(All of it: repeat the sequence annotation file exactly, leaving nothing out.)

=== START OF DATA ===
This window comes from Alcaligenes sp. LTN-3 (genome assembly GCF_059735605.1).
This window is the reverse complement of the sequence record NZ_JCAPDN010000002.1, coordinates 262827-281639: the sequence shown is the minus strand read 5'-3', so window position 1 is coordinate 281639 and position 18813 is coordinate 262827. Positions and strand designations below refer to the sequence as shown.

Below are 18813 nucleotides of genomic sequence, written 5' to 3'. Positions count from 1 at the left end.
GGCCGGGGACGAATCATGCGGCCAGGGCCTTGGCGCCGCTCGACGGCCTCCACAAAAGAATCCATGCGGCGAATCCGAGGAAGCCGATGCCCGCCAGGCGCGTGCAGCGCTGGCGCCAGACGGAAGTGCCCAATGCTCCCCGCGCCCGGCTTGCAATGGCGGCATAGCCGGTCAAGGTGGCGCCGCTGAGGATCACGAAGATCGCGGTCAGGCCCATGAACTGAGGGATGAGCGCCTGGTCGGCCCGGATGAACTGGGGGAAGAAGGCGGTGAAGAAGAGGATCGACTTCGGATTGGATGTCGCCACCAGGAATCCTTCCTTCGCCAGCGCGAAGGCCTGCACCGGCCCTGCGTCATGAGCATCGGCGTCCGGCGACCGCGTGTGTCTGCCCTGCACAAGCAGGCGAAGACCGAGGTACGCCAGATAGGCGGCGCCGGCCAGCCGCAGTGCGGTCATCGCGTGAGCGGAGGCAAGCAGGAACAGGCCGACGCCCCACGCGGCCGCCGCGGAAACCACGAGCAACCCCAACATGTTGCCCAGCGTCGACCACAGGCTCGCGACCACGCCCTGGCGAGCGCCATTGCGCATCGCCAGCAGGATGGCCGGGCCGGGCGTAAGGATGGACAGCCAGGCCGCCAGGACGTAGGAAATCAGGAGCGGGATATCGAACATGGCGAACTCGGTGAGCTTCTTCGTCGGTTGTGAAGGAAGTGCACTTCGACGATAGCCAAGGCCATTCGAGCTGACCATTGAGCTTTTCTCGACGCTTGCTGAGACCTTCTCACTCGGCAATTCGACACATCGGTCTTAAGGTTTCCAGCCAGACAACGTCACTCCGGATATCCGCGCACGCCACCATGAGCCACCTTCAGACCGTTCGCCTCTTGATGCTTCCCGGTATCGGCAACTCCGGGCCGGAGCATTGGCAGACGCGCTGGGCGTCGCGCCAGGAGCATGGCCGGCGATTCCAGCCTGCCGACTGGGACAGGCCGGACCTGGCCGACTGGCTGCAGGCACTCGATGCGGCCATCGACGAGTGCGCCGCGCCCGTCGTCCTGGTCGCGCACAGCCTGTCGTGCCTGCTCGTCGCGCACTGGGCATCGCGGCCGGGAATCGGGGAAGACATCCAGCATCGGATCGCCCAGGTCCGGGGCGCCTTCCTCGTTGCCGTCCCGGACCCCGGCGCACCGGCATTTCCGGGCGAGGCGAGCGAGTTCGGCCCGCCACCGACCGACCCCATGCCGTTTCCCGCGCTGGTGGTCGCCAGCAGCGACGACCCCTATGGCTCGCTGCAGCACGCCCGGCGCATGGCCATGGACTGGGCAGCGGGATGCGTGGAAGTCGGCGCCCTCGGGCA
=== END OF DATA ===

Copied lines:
This window comes from Alcaligenes sp. LTN-3 (genome assembly GCF_059735605.1).
This window is the reverse complement of the sequence record NZ_JCAPDN010000002.1, coordinates 262827-281639: the sequence shown is the minus strand read 5'-3', so window position 1 is coordinate 281639 and position 18813 is coordinate 262827. Positions and strand designations below refer to the sequence as shown.

Below are 18813 nucleotides of genomic sequence, written 5' to 3'. Positions count from 1 at the left end.
GGCCGGGGACGAATCATGCGGCCAGGGCCTTGGCGCCGCTCGACGGCCTCCACAAAAGAATCCATGCGGCGAATCCGAGGAAGCCGATGCCCGCCAGGCGCGTGCAGCGCTGGCGCCAGACGGAAGTGCCCAATGCTCCCCGCGCCCGGCTTGCAATGGCGGCATAGCCGGTCAAGGTGGCGCCGCTGAGGATCACGAAGATCGCGGTCAGGCCCATGAACTGAGGGATGAGCGCCTGGTCGGCCCGGATGAACTGGGGGAAGAAGGCGGTGAAGAAGAGGATCGACTTCGGATTGGATGTCGCCACCAGGAATCCTTCCTTCGCCAGCGCGAAGGCCTGCACCGGCCCTGCGTCATGAGCATCGGCGTCCGGCGACCGCGTGTGTCTGCCCTGCACAAGCAGGCGAAGACCGAGGTACGCCAGATAGGCGGCGCCGGCCAGCCGCAGTGCGGTCATCGCGTGAGCGGAGGCAAGCAGGAACAGGCCGACGCCCCACGCGGCCGCCGCGGAAACCACGAGCAACCCCAACATGTTGCCCAGCGTCGACCACAGGCTCGCGACCACGCCCTGGCGAGCGCCATTGCGCATCGCCAGCAGGATGGCCGGGCCGGGCGTAAGGATGGACAGCCAGGCCGCCAGGACGTAGGAAATCAGGAGCGGGATATCGAACATGGCGAACTCGGTGAGCTTCTTCGTCGGTTGTGAAGGAAGTGCACTTCGACGATAGCCAAGGCCATTCGAGCTGACCATTGAGCTTTTCTCGACGCTTGCTGAGACCTTCTCACTCGGCAATTCGACACATCGGTCTTAAGGTTTCCAGCCAGACAACGTCACTCCGGATATCCGCGCACGCCACCATGAGCCACCTTCAGACCGTTCGCCTCTTGATGCTTCCCGGTATCGGCAACTCCGGGCCGGAGCATTGGCAGACGCGCTGGGCGTCGCGCCAGGAGCATGGCCGGCGATTCCAGCCTGCCGACTGGGACAGGCCGGACCTGGCCGACTGGCTGCAGGCACTCGATGCGGCCATCGACGAGTGCGCCGCGCCCGTCGTCCTGGTCGCGCACAGCCTGTCGTGCCTGCTCGTCGCGCACTGGGCATCGCGGCCGGGAATCGGGGAAGACATCCAGCATCGGATCGCCCAGGTCCGGGGCGCCTTCCTCGTTGCCGTCCCGGACCCCGGCGCACCGGCATTTCCGGGCGAGGCGAGCGAGTTCGGCCCGCCACCGACCGACCCCATGCCGTTTCCCGCGCTGGTGGTCGCCAGCAGCGACGACCCCTATGGCTCGCTGCAGCACGCCCGGCGCATGGCCATGGACTGGGCAGCGGGATGCGTGGAAGTCGGCGCCCTCGGGCA